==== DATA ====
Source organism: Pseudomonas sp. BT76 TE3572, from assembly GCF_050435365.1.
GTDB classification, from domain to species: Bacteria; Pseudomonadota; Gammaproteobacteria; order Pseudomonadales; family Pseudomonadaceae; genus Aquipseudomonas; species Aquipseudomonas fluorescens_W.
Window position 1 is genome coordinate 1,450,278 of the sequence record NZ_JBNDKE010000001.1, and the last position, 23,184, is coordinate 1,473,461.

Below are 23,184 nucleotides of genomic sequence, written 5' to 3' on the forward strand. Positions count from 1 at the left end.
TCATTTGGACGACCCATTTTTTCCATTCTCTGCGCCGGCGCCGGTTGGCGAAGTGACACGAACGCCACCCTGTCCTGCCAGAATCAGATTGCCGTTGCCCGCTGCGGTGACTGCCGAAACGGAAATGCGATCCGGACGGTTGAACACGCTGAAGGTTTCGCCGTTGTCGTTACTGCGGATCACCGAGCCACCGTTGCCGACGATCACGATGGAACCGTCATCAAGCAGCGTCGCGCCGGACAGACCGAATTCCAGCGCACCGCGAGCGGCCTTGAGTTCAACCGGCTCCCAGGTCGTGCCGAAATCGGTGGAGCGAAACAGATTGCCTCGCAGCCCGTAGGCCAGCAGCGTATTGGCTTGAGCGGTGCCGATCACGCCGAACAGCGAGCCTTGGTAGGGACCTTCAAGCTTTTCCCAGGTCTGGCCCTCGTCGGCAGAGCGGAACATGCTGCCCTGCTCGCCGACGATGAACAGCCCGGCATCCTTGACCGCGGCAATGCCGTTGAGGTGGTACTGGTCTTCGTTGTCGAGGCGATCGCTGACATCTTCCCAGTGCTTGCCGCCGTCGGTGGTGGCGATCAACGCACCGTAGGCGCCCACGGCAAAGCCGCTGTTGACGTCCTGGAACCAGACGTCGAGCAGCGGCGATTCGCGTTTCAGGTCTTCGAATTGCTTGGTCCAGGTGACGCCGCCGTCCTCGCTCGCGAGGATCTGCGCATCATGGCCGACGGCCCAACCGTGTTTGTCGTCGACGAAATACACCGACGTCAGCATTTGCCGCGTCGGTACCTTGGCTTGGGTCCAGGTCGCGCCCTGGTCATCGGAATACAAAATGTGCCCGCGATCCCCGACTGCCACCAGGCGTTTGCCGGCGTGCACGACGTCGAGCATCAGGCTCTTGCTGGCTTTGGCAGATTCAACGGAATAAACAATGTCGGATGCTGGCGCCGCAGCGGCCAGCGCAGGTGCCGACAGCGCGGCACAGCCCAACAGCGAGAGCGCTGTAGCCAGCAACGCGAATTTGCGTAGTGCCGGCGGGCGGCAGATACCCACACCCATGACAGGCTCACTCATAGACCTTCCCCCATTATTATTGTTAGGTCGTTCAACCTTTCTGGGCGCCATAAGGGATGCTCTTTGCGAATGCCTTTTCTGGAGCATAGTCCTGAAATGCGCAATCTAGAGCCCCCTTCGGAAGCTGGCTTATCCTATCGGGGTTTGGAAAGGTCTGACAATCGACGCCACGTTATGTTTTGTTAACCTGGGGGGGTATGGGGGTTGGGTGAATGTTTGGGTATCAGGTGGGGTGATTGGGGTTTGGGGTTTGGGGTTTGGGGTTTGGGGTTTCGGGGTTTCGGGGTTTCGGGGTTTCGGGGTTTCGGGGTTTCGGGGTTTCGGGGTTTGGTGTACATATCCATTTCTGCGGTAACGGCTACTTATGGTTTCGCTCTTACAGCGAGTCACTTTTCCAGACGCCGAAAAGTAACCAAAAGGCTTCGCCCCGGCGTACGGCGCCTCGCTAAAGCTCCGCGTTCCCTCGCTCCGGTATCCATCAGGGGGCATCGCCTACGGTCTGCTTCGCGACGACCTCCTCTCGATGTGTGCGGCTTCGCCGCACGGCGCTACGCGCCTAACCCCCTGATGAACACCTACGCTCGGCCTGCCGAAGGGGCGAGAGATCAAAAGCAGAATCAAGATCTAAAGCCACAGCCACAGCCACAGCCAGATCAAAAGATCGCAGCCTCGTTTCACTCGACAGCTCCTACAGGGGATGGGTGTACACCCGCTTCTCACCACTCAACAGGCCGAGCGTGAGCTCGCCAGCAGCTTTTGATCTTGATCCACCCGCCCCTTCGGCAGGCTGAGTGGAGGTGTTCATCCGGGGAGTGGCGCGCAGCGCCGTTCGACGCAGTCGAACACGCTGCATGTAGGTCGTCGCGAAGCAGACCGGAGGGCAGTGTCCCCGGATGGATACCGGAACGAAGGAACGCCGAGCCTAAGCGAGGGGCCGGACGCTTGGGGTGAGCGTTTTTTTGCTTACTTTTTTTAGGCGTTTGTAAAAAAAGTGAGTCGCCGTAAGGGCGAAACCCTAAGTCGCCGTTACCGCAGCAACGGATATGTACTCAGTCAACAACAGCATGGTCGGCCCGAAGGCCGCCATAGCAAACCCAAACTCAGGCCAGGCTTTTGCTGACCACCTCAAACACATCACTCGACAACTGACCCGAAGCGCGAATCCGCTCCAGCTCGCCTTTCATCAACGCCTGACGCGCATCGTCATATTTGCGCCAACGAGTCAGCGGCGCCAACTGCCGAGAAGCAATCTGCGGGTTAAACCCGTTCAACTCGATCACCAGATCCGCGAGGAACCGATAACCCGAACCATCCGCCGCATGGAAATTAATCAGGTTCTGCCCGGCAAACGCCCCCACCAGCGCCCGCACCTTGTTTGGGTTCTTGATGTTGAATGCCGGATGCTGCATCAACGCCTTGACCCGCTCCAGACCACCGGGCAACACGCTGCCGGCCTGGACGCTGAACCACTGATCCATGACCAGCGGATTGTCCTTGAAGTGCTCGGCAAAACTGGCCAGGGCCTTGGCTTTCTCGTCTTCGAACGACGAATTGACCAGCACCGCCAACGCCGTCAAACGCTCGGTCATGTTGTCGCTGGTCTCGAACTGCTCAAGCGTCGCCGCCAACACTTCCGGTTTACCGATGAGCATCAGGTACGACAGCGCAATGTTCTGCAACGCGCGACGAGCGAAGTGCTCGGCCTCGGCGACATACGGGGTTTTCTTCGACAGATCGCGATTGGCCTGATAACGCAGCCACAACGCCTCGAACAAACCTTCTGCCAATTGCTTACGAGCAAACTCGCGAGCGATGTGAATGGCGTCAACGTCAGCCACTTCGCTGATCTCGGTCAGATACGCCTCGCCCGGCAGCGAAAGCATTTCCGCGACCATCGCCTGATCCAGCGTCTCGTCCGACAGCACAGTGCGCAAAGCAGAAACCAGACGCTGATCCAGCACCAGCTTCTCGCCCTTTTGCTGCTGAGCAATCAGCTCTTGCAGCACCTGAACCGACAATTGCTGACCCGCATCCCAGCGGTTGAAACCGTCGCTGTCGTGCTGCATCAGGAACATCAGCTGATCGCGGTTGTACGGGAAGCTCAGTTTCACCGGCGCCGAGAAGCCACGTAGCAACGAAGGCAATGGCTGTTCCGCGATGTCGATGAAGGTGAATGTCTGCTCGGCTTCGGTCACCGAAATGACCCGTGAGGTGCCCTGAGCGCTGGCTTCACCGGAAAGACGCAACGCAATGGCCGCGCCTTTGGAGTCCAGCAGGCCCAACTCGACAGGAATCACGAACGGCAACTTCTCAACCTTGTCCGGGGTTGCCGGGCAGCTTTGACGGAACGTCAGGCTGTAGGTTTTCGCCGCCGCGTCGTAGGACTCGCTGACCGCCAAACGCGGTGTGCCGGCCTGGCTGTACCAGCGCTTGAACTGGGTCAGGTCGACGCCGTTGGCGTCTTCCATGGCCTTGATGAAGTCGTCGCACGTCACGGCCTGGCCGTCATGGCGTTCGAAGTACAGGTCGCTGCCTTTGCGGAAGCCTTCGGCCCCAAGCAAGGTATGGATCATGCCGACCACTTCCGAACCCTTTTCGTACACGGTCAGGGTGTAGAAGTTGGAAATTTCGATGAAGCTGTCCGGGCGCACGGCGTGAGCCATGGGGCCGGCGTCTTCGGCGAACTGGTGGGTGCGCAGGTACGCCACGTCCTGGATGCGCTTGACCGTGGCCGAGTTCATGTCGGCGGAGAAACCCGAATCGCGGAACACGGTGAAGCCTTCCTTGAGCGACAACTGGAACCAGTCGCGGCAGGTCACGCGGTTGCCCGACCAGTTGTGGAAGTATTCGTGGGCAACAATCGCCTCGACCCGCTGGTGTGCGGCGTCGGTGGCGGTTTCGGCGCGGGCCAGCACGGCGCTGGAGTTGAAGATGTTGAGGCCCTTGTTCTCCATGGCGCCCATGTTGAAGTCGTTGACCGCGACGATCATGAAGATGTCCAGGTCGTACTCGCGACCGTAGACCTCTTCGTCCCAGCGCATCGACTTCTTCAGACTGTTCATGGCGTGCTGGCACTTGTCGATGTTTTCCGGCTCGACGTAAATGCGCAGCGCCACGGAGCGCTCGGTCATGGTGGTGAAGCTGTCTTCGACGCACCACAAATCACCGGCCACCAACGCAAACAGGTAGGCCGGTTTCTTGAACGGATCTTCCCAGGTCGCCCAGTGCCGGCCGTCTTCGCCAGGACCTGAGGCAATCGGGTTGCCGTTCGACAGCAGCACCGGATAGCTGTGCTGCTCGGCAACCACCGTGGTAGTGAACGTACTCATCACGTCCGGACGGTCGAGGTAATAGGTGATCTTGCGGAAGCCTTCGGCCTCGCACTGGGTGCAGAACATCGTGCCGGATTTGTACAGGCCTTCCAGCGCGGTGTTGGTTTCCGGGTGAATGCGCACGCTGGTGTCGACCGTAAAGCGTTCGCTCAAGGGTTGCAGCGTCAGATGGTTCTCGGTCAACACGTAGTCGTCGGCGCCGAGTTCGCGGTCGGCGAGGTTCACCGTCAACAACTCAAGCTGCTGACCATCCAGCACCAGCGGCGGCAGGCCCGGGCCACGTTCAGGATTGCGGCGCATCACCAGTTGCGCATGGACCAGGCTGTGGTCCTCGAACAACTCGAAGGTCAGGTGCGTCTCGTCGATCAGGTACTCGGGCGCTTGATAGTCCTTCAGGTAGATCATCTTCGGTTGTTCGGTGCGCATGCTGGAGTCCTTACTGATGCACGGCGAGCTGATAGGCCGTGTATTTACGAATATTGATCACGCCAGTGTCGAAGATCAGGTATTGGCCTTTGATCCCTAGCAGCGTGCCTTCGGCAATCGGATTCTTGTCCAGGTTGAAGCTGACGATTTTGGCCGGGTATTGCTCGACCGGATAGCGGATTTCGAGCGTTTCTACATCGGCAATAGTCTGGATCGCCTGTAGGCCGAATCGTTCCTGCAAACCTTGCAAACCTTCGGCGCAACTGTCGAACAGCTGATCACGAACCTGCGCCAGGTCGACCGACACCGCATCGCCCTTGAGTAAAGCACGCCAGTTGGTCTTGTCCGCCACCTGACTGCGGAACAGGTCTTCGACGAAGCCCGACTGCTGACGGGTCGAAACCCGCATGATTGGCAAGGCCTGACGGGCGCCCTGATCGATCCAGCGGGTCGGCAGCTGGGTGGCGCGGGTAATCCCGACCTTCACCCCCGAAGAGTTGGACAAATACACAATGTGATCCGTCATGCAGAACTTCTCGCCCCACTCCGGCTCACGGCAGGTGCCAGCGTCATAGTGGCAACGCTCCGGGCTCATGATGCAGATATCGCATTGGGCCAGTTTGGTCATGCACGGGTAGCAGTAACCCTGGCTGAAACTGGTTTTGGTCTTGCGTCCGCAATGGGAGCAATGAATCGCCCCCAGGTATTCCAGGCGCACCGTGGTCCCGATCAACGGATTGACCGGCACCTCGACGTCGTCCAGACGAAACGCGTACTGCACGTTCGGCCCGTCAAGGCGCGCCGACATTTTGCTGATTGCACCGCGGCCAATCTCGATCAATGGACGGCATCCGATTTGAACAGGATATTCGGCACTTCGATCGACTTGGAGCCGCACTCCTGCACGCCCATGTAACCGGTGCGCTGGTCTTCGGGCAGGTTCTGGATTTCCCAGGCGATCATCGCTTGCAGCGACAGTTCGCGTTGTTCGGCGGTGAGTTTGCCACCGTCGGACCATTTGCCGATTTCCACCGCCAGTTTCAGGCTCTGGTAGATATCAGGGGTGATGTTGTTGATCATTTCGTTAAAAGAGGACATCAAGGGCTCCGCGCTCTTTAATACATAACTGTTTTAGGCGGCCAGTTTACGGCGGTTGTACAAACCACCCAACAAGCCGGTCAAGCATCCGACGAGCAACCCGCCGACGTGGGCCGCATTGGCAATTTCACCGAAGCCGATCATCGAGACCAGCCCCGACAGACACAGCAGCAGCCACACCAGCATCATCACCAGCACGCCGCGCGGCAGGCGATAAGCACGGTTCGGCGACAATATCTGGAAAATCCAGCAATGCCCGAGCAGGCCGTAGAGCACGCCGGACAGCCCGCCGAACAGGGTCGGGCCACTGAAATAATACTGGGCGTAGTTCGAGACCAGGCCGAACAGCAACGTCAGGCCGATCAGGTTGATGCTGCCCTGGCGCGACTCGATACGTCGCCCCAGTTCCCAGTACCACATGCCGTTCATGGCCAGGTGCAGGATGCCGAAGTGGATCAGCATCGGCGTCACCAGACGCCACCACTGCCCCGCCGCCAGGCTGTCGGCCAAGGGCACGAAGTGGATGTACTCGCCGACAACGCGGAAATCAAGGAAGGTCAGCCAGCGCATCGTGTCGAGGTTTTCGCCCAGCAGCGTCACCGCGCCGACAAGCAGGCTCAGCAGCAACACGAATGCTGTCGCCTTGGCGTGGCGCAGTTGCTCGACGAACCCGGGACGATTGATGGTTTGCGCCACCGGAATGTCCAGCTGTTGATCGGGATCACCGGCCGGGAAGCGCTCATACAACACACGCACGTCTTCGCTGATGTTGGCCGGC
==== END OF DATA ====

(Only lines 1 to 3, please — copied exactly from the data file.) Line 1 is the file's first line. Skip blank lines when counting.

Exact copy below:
Source organism: Pseudomonas sp. BT76 TE3572, from assembly GCF_050435365.1.
GTDB classification, from domain to species: Bacteria; Pseudomonadota; Gammaproteobacteria; order Pseudomonadales; family Pseudomonadaceae; genus Aquipseudomonas; species Aquipseudomonas fluorescens_W.
Window position 1 is genome coordinate 1,450,278 of the sequence record NZ_JBNDKE010000001.1, and the last position, 23,184, is coordinate 1,473,461.